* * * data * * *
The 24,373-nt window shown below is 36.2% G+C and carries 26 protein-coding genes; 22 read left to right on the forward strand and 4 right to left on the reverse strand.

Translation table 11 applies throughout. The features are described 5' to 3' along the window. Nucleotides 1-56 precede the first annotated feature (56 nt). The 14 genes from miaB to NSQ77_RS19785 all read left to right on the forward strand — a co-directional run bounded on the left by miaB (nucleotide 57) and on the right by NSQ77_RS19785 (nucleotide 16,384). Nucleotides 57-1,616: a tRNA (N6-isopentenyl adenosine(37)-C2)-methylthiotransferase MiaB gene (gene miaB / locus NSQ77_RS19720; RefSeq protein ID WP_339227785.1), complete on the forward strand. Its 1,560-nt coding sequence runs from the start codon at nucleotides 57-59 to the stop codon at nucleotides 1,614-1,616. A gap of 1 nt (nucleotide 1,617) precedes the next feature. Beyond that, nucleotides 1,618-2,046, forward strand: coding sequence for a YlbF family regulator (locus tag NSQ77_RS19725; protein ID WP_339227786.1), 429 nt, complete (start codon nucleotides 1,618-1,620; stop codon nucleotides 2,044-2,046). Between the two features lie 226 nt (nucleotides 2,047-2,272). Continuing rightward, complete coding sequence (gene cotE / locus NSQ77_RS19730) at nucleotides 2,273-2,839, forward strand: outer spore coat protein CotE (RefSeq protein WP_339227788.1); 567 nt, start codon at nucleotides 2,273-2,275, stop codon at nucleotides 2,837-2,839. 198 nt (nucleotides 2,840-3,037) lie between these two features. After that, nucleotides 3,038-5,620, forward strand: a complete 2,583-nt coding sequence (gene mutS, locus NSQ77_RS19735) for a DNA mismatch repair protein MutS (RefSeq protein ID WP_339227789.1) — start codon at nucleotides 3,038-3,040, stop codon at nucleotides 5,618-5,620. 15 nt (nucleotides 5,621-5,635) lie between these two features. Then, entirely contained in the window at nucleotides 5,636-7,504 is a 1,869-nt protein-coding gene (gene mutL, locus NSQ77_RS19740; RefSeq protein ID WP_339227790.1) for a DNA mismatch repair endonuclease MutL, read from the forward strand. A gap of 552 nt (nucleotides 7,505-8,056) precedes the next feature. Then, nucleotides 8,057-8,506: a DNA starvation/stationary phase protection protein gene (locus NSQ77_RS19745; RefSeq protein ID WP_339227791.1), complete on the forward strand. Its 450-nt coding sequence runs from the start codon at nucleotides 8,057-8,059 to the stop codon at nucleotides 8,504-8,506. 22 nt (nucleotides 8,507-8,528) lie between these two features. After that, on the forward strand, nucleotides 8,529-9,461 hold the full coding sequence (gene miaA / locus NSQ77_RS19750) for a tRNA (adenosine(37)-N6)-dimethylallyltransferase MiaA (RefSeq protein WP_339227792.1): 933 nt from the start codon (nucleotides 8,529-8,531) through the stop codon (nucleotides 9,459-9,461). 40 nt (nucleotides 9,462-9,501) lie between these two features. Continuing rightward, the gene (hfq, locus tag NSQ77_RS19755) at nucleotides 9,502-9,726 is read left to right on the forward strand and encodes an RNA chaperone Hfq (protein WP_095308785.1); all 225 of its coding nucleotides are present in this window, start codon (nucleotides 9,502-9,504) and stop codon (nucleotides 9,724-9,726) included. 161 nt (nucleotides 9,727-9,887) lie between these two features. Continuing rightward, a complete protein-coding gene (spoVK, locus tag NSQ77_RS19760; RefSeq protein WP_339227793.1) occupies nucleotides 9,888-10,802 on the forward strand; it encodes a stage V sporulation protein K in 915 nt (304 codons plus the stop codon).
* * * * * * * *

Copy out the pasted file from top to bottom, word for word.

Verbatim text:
The 24,373-nt window shown below is 36.2% G+C and carries 26 protein-coding genes; 22 read left to right on the forward strand and 4 right to left on the reverse strand.

Translation table 11 applies throughout. The features are described 5' to 3' along the window. Nucleotides 1-56 precede the first annotated feature (56 nt). The 14 genes from miaB to NSQ77_RS19785 all read left to right on the forward strand — a co-directional run bounded on the left by miaB (nucleotide 57) and on the right by NSQ77_RS19785 (nucleotide 16,384). Nucleotides 57-1,616: a tRNA (N6-isopentenyl adenosine(37)-C2)-methylthiotransferase MiaB gene (gene miaB / locus NSQ77_RS19720; RefSeq protein ID WP_339227785.1), complete on the forward strand. Its 1,560-nt coding sequence runs from the start codon at nucleotides 57-59 to the stop codon at nucleotides 1,614-1,616. A gap of 1 nt (nucleotide 1,617) precedes the next feature. Beyond that, nucleotides 1,618-2,046, forward strand: coding sequence for a YlbF family regulator (locus tag NSQ77_RS19725; protein ID WP_339227786.1), 429 nt, complete (start codon nucleotides 1,618-1,620; stop codon nucleotides 2,044-2,046). Between the two features lie 226 nt (nucleotides 2,047-2,272). Continuing rightward, complete coding sequence (gene cotE / locus NSQ77_RS19730) at nucleotides 2,273-2,839, forward strand: outer spore coat protein CotE (RefSeq protein WP_339227788.1); 567 nt, start codon at nucleotides 2,273-2,275, stop codon at nucleotides 2,837-2,839. 198 nt (nucleotides 2,840-3,037) lie between these two features. After that, nucleotides 3,038-5,620, forward strand: a complete 2,583-nt coding sequence (gene mutS, locus NSQ77_RS19735) for a DNA mismatch repair protein MutS (RefSeq protein ID WP_339227789.1) — start codon at nucleotides 3,038-3,040, stop codon at nucleotides 5,618-5,620. 15 nt (nucleotides 5,621-5,635) lie between these two features. Then, entirely contained in the window at nucleotides 5,636-7,504 is a 1,869-nt protein-coding gene (gene mutL, locus NSQ77_RS19740; RefSeq protein ID WP_339227790.1) for a DNA mismatch repair endonuclease MutL, read from the forward strand. A gap of 552 nt (nucleotides 7,505-8,056) precedes the next feature. Then, nucleotides 8,057-8,506: a DNA starvation/stationary phase protection protein gene (locus NSQ77_RS19745; RefSeq protein ID WP_339227791.1), complete on the forward strand. Its 450-nt coding sequence runs from the start codon at nucleotides 8,057-8,059 to the stop codon at nucleotides 8,504-8,506. 22 nt (nucleotides 8,507-8,528) lie between these two features. After that, on the forward strand, nucleotides 8,529-9,461 hold the full coding sequence (gene miaA / locus NSQ77_RS19750) for a tRNA (adenosine(37)-N6)-dimethylallyltransferase MiaA (RefSeq protein WP_339227792.1): 933 nt from the start codon (nucleotides 8,529-8,531) through the stop codon (nucleotides 9,459-9,461). 40 nt (nucleotides 9,462-9,501) lie between these two features. Continuing rightward, the gene (hfq, locus tag NSQ77_RS19755) at nucleotides 9,502-9,726 is read left to right on the forward strand and encodes an RNA chaperone Hfq (protein WP_095308785.1); all 225 of its coding nucleotides are present in this window, start codon (nucleotides 9,502-9,504) and stop codon (nucleotides 9,724-9,726) included. 161 nt (nucleotides 9,727-9,887) lie between these two features. Continuing rightward, a complete protein-coding gene (spoVK, locus tag NSQ77_RS19760; RefSeq protein WP_339227793.1) occupies nucleotides 9,888-10,802 on the forward strand; it encodes a stage V sporulation protein K in 915 nt (304 codons plus the stop codon).